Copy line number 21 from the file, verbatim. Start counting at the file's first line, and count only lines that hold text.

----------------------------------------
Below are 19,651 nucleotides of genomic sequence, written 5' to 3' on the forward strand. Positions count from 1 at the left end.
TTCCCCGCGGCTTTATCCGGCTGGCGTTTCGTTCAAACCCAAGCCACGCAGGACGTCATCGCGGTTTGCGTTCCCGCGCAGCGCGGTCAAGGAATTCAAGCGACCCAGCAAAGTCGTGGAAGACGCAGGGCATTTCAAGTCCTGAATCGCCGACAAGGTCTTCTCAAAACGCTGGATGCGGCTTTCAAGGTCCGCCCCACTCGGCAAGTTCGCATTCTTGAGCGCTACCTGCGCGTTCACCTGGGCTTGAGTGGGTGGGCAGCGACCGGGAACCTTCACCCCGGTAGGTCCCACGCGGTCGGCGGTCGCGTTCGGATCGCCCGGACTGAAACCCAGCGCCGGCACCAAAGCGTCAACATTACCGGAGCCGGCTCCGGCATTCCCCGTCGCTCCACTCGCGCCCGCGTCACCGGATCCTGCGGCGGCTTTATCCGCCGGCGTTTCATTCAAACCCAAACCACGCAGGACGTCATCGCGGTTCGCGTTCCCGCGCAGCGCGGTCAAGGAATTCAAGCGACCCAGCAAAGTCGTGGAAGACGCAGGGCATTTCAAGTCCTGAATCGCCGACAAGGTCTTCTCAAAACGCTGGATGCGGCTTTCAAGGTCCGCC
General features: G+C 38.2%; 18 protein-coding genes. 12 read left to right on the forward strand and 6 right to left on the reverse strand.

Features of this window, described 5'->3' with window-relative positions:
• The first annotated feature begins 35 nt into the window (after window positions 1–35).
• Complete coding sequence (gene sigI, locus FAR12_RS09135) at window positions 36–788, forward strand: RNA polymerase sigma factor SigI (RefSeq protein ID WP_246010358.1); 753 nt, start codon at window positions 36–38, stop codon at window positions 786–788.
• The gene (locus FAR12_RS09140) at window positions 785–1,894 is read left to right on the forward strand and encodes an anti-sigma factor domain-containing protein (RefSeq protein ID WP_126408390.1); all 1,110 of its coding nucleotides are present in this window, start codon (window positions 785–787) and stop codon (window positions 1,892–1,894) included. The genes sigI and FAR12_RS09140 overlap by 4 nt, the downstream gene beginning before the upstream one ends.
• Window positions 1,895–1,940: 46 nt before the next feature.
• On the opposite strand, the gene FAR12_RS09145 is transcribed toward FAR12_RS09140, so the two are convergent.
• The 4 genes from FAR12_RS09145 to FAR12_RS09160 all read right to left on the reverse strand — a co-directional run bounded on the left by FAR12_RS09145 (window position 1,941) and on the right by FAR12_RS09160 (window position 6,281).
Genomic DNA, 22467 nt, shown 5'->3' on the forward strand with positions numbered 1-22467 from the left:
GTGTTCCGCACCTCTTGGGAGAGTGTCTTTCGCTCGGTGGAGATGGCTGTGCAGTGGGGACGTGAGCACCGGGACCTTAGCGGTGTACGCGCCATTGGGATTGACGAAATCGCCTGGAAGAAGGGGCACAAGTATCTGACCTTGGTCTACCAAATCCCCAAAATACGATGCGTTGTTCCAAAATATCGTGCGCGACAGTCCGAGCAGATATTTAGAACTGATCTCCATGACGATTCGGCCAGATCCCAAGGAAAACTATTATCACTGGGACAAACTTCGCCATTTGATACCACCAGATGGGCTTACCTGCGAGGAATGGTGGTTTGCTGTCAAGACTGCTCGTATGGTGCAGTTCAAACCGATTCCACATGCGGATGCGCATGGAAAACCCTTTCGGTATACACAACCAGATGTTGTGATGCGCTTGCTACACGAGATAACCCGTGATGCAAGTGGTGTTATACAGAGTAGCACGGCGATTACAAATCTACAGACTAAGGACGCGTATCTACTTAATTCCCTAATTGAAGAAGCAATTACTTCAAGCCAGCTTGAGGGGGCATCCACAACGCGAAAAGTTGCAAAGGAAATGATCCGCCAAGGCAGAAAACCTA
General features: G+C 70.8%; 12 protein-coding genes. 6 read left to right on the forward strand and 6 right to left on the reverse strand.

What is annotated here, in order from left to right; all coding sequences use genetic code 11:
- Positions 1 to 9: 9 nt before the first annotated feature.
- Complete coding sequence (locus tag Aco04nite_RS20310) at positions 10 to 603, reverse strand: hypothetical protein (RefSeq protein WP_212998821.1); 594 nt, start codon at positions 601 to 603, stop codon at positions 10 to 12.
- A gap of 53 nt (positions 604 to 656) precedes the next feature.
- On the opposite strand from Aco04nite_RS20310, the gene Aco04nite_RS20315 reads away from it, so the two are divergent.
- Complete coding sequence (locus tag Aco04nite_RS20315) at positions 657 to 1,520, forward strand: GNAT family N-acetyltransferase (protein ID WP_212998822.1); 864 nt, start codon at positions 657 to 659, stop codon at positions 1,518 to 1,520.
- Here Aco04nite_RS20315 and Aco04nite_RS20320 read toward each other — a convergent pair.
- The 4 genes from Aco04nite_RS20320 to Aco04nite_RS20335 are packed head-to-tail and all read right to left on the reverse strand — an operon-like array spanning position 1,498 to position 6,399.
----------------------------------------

- The 4 genes from Aco04nite_RS20320 to Aco04nite_RS20335 are packed head-to-tail and all read right to left on the reverse strand — an operon-like array spanning position 1,498 to position 6,399.